How Much Money do I need to Invest or Lend?

If there’s one question that I hear more than any other, it’s how much money do I need? I’ll attempt to answer that question in this article.  There are several factors that might affect how much you’ll need, or potentially how much you’d want to invest in private lending or passive investing.

What’s your preferred strategy?

You might not have a preference yet, but ask yourself whether you are happy to forego the potentially bigger win for steady and more certain returns?  If you prefer the riskier strategy with the largest potential upside passive investing is your way to go.  If you prefer to play it safe and have a more certain and known return then lending is probably the way you should go.

If you’re a passive investor it’s unlikely you’ll be able to invest if you’re wanting to place less than $20,000.  It’s very common for operators to have minimum investments set at $50,000 or $100,000.  My typical minimum is $25-50,000 depending on the deal, but I may make an exception down as low as $10,000 for an investor that has the capability to invest on a larger scale but doesn’t want to jump in with both feet on our first deal together (which is totally understandable).  So if the minimum is set higher than your comfort level make sure to have a conversation with the operator about a smaller initial investment.

What’s your investment horizon?

How long are you willing to tie up your capital?  First thing I would say about this is that operators don’t typically offer much flexibility when it comes to the return of your capital, so in reality when you get your money back likely has more to do with market conditions and the other investor’s preferences than it does with your wants or needs.  Unless there is a specified and guaranteed timeline to the investment I would make sure you’re not investing money you’ll need back at a particular time.  Even if a guaranteed timeline is provided I’d recommend some “wiggle room” in your timing in case things don’t go exactly to plan.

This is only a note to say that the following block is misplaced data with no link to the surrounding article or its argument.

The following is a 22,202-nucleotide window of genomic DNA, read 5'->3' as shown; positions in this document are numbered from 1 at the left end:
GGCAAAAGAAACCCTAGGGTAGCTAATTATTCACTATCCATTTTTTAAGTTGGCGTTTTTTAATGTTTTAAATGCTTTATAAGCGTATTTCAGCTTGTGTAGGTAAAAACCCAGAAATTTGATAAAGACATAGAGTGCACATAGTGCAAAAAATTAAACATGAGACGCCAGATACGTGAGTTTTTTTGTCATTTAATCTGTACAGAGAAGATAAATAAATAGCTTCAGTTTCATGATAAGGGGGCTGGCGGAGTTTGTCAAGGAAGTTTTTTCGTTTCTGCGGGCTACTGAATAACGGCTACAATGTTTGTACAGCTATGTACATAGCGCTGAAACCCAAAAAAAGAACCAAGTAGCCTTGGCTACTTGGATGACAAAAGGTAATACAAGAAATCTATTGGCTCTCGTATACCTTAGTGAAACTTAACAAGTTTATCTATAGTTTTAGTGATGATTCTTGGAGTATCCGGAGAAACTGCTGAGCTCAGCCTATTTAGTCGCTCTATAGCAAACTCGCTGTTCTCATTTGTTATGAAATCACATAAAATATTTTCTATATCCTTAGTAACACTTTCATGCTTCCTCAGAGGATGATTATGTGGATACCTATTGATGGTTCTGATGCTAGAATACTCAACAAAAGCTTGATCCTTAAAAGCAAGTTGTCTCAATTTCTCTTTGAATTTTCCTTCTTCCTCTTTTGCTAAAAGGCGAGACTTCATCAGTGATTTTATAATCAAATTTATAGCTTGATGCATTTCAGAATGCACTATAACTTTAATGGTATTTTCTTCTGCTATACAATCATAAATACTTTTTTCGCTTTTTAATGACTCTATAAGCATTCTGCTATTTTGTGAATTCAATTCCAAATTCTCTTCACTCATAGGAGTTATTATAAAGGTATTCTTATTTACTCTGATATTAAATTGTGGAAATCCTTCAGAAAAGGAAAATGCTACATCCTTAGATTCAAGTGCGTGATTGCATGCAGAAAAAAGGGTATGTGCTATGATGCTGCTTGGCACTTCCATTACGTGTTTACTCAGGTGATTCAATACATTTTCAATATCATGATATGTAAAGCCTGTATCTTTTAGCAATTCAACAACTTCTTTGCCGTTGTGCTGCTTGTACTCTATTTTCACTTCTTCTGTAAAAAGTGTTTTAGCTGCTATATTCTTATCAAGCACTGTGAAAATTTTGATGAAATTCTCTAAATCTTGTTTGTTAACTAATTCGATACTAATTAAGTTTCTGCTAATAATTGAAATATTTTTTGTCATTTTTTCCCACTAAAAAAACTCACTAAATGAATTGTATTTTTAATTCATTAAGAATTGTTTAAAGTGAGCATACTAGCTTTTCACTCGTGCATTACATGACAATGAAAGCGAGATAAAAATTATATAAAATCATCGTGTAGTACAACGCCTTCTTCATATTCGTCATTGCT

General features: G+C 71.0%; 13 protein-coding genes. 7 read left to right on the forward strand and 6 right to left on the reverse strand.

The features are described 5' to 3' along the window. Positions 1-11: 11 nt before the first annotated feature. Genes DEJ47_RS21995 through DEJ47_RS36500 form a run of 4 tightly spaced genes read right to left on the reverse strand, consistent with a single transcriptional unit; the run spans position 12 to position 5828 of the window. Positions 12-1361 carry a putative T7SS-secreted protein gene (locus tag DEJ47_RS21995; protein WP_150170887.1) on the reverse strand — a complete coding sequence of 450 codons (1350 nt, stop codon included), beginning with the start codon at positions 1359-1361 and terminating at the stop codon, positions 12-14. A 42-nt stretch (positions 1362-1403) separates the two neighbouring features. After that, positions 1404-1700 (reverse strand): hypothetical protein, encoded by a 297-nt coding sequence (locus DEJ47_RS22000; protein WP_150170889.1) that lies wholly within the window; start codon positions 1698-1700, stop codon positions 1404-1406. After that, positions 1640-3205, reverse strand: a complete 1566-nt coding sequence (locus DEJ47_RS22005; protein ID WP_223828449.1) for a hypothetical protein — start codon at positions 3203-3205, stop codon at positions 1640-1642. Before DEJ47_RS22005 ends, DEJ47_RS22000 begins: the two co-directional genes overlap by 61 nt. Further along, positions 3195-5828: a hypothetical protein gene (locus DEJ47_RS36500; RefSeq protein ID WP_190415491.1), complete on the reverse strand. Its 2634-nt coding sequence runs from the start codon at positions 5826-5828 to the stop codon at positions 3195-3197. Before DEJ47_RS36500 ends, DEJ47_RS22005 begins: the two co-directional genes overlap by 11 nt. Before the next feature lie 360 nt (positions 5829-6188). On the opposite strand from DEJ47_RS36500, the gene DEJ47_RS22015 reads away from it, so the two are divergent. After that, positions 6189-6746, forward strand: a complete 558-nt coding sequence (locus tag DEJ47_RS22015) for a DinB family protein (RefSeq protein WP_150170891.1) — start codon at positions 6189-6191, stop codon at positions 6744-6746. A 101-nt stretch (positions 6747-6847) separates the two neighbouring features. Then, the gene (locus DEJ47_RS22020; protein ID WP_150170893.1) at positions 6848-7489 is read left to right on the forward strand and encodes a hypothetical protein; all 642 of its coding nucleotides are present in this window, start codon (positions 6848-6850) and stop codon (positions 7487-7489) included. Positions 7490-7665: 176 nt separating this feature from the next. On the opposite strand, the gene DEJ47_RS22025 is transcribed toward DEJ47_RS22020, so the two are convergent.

Usually debt investments have a more specific timeline, but that’s not necessarily always the case.  Super short term loans, transactional, or bridge capital usually comes with a higher interest rate, but also generally requires a larger amount.  It would be unusual to be able to place $25,000 in a situation like this unless you’re loaning someone a down payment, which would make you second position and a very risky loan.

For longer term private loans some operators may be willing to accept multiple smaller loans to get to the total amount they need.  The additional effort required to do this generally translates into lower interest rates for the lenders, but it will still be much better than what you would get from your savings account!

There is not much of a correlation between investment amount and timeline for passive investments.  In a typical deal with passive investors there will be multiple investors, some investing the minimum and some investing many multiples of the minimum, and all will receive their investment capital back at the same time.

How much is too much?

This is a great question and one that every investor should ask themselves before investing in anything or lending any money.  Most of the time the answer to this question is based on a multitude of factors including stage of life, income sources and stability, net worth, financial obligations and available liquid capital.

For example, a retired person with only social security income and $100,000 in the bank should not invest the entire $100,000, however a person in their 20s with no kids, no debt, and very low living expenses with a steady and stable salary of $75,000 per year is probably safe to invest the entirety of their liquid capital.  What makes the difference?  

Social security will not provide enough income to live off of, especially if there are major unexpected expenses or a need to help out a loved one.  So in that case the retired person probably would want to retain at least $50,000 in case of emergency.  However the person in their 20s has very little in the way of financial obligations, and with a significant and stable earned income stream there is not much reason to retain a large amount of available capital in the bank.

In other words you need to consider your entire financial picture, and make sure you’re accounting for potential expenses that might pop up in the future.  A good rule of thumb is that you never want to invest more than 5% of your net worth in any single investment.  If you’re a real risk taker you might could up that to 10%.  If you are young (plenty of time to bounce back) with no real financial obligations, a low but growing net worth and a decent income you could roll the dice with 50% of your net worth on a single investment, but I’ve never been much of a gambler and I wouldn’t recommend it!